This is too clever to be a hollow chest puff. There’s something so delightfully tongue in cheek about prefacing your claim to GOAThood by saying you’re Chappelle-Dylan. I don’t think Pusha thinks he’s the GOAT. I don’t think he even particularly wants to be. But after he finishes his beautifully flowing claim to greatness, he defers to the captain of the ship, Kanye West who finally tells us what’s been going on with his life.

IV – what’s up, kanye? 

First of all, Kanye’s too smart for any of you peasants to even understand, apparently. Also, his MAGA hat is great ’cause he’s not stopped by the police for being black anymore so…yay. Also, what would Pac say? In case you didn’t know, Tupac is rap’s catch all  messiah symbol. Nobody knows what he’d say but invoking his name is like a finishing move. What is Kendrick Lamar unfollowing you on twitter and Chance’s obvious unsettled shame in light of Pac’s alleged posthumous support of whatever it is Kanye’s doing.

Also Kanye doesn’t want you to call him crazy as an excuse for what he’s doing because he’s basically going to do that to himself in his own 7 track LP.

V – ye 

That last sentence was offensive and unfair. Ye is not as hamfisted as I was then about dealing with its subject matter. It’s about Kanye being bi-polar and it’s awesome. Ye is seven tracks of decay, violence, ugliness, you-hate, self-hate and fear for his daughter’s life.

It’s very good. It’s nowhere near as finely tuned as Daytona but I don’t think Kanye wants it to be because it’s a spiritual sequel to Pablo in that it’s a glimpse into Kanye’s crumbling edifice of a mind (I guess). It certainly sounds like that sometimes. It’s convincingly poignant about the loops of hate and love he’s caught in. Written last week, apparently, it feels recent, responsive and spontaneous.

It’s also not really a very convincing excuse. Ye being an absolutely necessary portrayal of mental illness in an industry that’s still struggling to get over it’s anxieties about women is important but this whole project suffers from the baggage of having to address Kanye’s past couple of months and how all these things connect.

I was waiting for something musically revolutionary. Something that would reveal the past few months (especially hard on Kanye fans) to be a phenomenal, performance-art prelude to rap’s new genre-defining masterpiece. That didn’t happen. Like every reviewer says, it feels like a Kanye shrug.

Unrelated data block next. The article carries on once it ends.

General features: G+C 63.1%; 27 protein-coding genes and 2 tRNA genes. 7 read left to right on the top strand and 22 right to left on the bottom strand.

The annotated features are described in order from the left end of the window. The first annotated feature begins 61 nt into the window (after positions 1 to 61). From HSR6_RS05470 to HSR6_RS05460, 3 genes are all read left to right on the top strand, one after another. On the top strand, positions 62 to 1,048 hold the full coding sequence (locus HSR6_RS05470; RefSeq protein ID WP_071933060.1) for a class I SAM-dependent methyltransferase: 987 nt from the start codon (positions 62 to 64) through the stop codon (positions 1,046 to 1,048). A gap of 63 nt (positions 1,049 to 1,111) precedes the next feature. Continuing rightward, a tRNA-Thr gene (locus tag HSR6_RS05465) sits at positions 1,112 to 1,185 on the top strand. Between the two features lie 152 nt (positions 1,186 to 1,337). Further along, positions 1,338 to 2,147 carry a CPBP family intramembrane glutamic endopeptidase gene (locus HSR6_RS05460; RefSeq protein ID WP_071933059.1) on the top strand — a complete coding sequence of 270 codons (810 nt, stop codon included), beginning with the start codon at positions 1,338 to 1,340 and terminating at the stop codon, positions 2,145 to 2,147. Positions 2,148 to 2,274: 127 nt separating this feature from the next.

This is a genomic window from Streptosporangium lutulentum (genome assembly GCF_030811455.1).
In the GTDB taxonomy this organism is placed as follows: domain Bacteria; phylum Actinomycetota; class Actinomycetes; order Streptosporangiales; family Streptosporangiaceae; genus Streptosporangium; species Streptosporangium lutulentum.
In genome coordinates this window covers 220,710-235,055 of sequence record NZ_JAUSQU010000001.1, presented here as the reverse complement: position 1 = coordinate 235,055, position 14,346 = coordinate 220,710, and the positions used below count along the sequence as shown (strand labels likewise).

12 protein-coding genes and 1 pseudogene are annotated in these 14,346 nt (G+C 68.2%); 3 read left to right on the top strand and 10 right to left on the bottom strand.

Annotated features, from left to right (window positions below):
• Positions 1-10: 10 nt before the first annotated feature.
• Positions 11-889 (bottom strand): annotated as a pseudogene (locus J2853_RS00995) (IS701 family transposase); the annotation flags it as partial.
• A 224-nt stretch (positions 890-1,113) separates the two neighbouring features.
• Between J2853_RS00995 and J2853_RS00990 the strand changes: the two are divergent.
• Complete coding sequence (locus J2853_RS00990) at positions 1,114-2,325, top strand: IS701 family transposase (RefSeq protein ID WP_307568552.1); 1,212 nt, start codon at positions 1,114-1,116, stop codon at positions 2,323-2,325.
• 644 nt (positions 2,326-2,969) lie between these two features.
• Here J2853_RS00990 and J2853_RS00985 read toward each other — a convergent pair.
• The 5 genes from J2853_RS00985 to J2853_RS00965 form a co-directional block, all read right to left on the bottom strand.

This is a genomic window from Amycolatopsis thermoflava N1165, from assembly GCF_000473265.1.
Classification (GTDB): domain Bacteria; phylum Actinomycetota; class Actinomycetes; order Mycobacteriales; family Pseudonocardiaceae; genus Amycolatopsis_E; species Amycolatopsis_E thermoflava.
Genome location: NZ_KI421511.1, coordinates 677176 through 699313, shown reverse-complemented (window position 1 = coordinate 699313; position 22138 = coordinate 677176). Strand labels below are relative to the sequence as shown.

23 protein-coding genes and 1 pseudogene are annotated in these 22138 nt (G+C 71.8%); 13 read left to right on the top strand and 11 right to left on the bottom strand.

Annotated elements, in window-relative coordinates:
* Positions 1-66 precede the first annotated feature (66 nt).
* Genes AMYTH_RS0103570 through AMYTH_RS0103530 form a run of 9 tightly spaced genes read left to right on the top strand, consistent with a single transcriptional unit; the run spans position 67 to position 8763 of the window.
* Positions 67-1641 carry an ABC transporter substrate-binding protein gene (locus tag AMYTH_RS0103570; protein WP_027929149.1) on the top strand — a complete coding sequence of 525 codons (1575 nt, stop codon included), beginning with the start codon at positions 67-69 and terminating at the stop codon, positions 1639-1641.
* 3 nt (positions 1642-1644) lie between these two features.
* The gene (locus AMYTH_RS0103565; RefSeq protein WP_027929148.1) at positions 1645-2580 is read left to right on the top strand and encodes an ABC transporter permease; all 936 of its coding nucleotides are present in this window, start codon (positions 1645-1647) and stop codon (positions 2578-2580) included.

And now everyone who’s been holding on will begin their own mental Wexit. It’s time to cancel Kanye.

VI – moving on 

Will this experiment change music forever? It might, to be honest. It can be very good when done right. I can think of a number of records that would’ve benefited from the 7-track chopping block. Maybe the Teyana Taylor album would reveal how this would work outside a strict rap setting.

His work on Pusha is important because he still understands the power of a unified, concise musical statement in the form of an album. He’s still one of the best there is at his job. Why Pusha is a question neither of them can seem to answer. Pusha’s even a little salty about how Kanye can hear him ‘only one way’. Kanye entered into this with his own agenda and in the process pushed Pusha up (hehe) into the upper echelons of the hall of fame, the sort of stuff that’ll be remembered. But he also wants to do his own thing with a number of voices including his own in a way he hasn’t done for years. It’s just shocking that this time, that confluence between his personal life and his music is just noncommittal and frankly more than a little sad.

Kanye West might have changed the course of the music industry again without needing to get any of us to like his own music.

A lot of things have changed though. Kanye is never quite going to be able to say an ‘I am the greatest’ speech again because that sort of thing is tainted by everyone’s knowledge that everyone’s going to take something like that again with several grains of salt. The emperor has been exposed for his lack of clothes.